Coping With Transfer Trauma and Relocation Stress Syndrome
It is said that a change of scenery can be a good thing, but in the medical profession, that’s not always a true statement. Especially when it comes to senior care. Changing your living environment can be difficult for older adults – notably senior citizens – when that person has a complicated medical condition. Often called “transfer trauma,” Relocation Stress Syndrome can occur when an individual moves from one location to another. Among elderly adults, it can lead to a decline in their physical and emotional well-being that can lead to significant health complications and even premature death. It can also trigger depression, psychological distress, and a withdrawal from social activities.
Some individuals are at greater risk of experiencing transfer trauma, or Relocation Stress Syndrome. For example, those with mobility limitations, or difficulty moving around on their own. Individuals who live alone can be set in their ways and have a normal routine. When that is disrupted, feelings can range from mild discomfort to feeling unsafe, and even physically ill. Women and widows of both sexes and those who suffer from a cognitive condition like dementia are also more susceptible.
Occasionally, natural disasters like a hurricane, flood, or wildfire could be the cause of Relocation Stress Syndrome. More recently, residents in long-term care communities have experienced an increase in stress due to the COVID-19 pandemic, and the state and federal mandates that limited visitation, and the risk of closure.
Reducing the Risk of Transfer Trauma
Staying at home is often a big concern for older adults with health issues. Many don’t want to leave their beloved home and familiar surroundings. But there are ways that caregivers and loved ones can help reduce the risk of an elderly friend or family member from experiencing transfer trauma.
First, it’s important to involve the older adult in the decision-making process, if they are capable of making a sound decision. Give them the opportunity to speak their mind and ask questions. Try to keep them informed of what is going on and allow them to participate in the process. If they feel like they are involved in the process, they are more likely to accept the decision to relocate to a new home without making a fuss.
Another way to alleviate stress is to have other family members or friends involved. If the person’s loved ones are collectively working together, the mover will feel loved and supported knowing that everyone is working toward a common goal of helping them get better.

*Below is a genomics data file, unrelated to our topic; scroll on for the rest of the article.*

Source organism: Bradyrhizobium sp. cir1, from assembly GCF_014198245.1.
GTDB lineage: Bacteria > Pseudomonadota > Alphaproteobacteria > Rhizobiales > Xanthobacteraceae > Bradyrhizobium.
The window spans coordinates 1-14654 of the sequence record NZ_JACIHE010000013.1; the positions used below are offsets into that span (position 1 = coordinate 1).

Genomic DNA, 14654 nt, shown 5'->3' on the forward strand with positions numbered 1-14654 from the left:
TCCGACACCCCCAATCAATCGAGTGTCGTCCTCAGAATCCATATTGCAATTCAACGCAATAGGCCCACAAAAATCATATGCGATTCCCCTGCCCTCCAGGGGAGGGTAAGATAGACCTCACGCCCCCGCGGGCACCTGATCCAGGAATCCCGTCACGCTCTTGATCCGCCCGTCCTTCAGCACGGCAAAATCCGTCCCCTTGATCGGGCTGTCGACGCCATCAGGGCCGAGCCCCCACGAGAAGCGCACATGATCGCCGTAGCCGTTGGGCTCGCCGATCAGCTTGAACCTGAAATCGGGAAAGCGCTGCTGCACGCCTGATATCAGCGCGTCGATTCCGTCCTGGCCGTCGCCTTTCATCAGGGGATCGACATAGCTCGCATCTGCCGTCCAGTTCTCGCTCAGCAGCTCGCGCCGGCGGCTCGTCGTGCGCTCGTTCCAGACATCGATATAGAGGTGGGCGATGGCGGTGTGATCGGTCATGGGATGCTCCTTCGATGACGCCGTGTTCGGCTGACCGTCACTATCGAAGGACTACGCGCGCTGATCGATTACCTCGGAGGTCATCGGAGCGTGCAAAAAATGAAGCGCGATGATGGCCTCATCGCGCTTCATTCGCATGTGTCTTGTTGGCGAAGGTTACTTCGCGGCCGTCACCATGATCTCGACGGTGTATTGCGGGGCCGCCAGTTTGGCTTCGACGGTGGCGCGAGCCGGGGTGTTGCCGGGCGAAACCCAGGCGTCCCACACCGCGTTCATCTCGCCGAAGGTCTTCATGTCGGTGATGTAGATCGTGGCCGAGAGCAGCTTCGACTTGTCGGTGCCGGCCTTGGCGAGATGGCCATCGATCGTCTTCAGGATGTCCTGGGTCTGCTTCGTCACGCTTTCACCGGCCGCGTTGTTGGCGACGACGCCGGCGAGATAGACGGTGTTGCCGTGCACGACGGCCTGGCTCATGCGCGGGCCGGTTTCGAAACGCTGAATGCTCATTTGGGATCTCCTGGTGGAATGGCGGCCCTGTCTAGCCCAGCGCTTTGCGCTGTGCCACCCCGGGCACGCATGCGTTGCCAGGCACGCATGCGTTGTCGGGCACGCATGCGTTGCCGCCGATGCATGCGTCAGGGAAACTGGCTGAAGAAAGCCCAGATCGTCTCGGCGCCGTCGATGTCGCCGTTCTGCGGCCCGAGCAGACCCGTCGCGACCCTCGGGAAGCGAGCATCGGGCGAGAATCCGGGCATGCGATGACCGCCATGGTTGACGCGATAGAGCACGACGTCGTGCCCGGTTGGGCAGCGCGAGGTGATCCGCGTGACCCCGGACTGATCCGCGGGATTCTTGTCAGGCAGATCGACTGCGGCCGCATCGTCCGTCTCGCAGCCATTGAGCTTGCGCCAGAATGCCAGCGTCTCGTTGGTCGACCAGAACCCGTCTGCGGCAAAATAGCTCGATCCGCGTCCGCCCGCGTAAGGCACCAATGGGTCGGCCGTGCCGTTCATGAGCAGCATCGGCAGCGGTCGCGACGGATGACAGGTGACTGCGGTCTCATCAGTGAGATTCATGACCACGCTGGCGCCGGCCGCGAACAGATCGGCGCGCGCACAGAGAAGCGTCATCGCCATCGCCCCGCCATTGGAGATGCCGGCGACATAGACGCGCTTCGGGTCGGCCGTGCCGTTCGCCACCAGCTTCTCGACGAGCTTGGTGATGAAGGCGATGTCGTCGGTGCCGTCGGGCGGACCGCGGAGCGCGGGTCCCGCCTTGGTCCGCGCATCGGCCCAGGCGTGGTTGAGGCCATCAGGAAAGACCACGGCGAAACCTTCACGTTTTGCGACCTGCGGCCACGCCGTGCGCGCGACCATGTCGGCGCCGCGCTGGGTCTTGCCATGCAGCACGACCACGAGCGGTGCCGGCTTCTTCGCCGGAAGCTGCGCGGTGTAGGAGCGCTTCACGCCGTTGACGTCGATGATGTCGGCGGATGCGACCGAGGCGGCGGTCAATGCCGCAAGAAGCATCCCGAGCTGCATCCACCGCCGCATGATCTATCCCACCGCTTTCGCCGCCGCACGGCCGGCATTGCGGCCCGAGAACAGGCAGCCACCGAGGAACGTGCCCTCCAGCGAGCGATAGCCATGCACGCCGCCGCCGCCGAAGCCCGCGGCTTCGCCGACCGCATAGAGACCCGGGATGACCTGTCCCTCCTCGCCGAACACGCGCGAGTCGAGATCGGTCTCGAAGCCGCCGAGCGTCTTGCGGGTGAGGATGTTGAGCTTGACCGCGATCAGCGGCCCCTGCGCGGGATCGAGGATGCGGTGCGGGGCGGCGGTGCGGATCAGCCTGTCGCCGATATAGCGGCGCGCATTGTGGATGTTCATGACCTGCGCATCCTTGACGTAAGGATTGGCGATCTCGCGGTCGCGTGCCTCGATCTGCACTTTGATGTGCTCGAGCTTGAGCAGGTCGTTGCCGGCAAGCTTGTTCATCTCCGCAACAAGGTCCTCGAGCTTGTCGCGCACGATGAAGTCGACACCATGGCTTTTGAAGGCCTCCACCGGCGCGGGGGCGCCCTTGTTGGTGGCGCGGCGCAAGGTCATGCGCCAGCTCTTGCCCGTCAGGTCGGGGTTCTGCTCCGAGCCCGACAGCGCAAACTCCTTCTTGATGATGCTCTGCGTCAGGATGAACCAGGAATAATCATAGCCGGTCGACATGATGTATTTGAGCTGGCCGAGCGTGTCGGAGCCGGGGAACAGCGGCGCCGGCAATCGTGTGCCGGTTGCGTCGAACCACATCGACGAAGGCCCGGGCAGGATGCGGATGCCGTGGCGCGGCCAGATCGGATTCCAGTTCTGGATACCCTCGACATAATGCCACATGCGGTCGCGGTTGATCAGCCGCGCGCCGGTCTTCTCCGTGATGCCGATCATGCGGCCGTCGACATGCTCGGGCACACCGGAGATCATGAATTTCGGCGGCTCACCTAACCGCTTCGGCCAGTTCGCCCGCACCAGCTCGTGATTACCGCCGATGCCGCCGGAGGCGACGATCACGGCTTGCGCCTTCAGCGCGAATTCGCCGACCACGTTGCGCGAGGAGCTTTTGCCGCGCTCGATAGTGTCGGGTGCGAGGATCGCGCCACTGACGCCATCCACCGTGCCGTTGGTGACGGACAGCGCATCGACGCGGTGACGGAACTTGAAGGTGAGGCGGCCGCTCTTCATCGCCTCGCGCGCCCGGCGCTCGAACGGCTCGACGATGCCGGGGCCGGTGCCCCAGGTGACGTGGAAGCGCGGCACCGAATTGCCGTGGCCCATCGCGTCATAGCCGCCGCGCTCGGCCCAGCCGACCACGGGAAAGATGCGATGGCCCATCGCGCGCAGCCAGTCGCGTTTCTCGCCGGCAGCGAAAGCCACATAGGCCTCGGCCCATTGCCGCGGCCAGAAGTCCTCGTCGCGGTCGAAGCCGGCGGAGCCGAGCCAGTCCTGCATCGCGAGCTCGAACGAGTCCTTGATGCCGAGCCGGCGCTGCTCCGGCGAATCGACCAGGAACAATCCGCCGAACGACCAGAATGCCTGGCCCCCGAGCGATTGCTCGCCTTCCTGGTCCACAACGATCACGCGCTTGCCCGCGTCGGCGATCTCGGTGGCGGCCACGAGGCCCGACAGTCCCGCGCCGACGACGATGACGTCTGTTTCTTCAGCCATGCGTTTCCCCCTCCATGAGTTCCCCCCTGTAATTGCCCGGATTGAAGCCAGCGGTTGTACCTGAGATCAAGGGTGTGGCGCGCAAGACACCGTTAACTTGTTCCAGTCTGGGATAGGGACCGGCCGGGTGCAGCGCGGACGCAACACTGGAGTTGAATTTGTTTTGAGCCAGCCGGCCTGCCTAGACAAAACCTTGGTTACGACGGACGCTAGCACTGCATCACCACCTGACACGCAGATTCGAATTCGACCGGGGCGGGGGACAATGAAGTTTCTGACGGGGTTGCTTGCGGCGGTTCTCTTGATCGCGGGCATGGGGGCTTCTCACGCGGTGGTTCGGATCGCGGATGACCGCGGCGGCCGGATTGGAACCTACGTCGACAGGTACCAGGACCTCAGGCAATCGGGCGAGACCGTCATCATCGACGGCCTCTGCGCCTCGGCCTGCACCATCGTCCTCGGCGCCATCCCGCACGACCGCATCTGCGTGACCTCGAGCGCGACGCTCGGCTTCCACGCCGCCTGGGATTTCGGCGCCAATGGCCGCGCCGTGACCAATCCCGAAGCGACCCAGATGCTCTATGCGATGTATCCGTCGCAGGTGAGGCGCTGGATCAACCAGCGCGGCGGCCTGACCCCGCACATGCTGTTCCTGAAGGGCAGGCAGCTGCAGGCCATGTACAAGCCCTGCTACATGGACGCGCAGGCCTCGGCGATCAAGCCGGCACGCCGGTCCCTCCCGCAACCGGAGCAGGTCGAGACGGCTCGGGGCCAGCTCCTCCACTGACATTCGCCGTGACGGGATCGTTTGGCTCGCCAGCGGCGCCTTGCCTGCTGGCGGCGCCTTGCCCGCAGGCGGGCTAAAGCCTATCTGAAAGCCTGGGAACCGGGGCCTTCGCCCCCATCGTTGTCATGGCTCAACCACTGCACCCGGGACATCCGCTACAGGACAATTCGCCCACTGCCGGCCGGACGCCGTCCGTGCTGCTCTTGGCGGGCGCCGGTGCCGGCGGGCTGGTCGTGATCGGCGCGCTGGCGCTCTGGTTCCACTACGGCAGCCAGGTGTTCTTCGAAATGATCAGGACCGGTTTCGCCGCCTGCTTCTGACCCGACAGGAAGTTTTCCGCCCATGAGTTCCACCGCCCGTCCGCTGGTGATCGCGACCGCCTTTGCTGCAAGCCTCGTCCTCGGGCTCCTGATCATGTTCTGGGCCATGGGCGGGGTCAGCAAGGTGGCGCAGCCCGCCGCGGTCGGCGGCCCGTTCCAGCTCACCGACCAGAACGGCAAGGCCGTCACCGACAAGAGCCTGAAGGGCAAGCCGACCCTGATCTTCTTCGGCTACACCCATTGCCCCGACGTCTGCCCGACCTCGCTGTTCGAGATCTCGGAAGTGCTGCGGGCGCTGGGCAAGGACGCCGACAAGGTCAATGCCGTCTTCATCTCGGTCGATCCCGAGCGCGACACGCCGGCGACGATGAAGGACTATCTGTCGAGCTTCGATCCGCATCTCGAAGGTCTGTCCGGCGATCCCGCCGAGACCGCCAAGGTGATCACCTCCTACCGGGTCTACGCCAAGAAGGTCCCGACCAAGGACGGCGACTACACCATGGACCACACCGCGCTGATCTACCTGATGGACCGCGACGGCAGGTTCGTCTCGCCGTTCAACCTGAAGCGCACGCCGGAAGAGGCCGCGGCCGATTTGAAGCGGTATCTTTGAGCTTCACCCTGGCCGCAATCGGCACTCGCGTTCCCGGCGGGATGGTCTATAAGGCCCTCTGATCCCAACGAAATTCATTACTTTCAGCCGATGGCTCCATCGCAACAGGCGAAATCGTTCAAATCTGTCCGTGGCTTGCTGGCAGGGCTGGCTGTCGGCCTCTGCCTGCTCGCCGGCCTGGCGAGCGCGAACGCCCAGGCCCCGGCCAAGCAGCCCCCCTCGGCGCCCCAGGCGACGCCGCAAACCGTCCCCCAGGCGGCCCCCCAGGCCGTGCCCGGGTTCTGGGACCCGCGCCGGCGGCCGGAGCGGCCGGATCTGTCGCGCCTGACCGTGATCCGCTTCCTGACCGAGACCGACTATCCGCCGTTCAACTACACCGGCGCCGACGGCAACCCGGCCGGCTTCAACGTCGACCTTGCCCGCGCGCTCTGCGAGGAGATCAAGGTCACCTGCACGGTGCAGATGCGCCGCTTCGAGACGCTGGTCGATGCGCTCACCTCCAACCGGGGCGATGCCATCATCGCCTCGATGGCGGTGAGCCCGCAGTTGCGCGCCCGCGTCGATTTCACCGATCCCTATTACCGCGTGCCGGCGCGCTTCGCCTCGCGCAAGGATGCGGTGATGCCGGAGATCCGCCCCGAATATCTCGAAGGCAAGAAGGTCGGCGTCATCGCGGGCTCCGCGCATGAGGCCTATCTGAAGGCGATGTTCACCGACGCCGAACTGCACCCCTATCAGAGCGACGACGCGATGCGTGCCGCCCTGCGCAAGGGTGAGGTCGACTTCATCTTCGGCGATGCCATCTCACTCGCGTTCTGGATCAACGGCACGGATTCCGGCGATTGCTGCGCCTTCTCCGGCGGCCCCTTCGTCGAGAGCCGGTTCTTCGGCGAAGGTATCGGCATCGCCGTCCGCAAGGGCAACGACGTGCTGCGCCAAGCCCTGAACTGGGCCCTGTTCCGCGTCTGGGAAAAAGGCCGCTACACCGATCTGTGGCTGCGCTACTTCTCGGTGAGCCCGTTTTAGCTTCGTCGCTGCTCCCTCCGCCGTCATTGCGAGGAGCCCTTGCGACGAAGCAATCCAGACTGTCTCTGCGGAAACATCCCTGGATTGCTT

Many times, a move is spawned by a traumatic event or accident, like a fall or medical incident. Sometimes the person in need cannot make a sound decision, either because they are incapacitated in some way, have a medical condition or cognitive impairment, or they are suffering from a memory issue like dementia. Cognitive impairment is when someone has difficulty remembering, learning new tasks, concentrating, or making daily life decisions. Cognitive impairment can range from mild to severe. If this is the case, the relocation is often to a nursing home, assisted living facility, or supportive housing community. These facilities will most likely have trained staff that can help reduce the risk of a new patient experiencing Relocation Stress Syndrome.
Knowing When It’s Time
Moving out of a primary residence – a home – can be an emotional process. Many older adults have lived in their homes for years and have a set routine. They know their way around the property and know where everything is. Many have quite a few possessions and it can be difficult to sort through it all when it’s time to move. Downsizing can be challenging. It’s hard to know what to keep and what to give away. The best thing to do is take it slow if you can. Going through a lifetime of possessions and memories can stir up a lot of emotions. As support, be sure to listen and engage the older adult. Listen to their stories and ask questions. Be sure there is adequate time to reminisce. Sharing stories and memories can be a wonderful time to bond and look back at the full, exciting life that this person has experienced for so many years. It’s important to know that, ultimately, possessions come and go, but memories can last forever. Sort possessions into items to keep, things to donate, and heirlooms to give to friends and loved ones.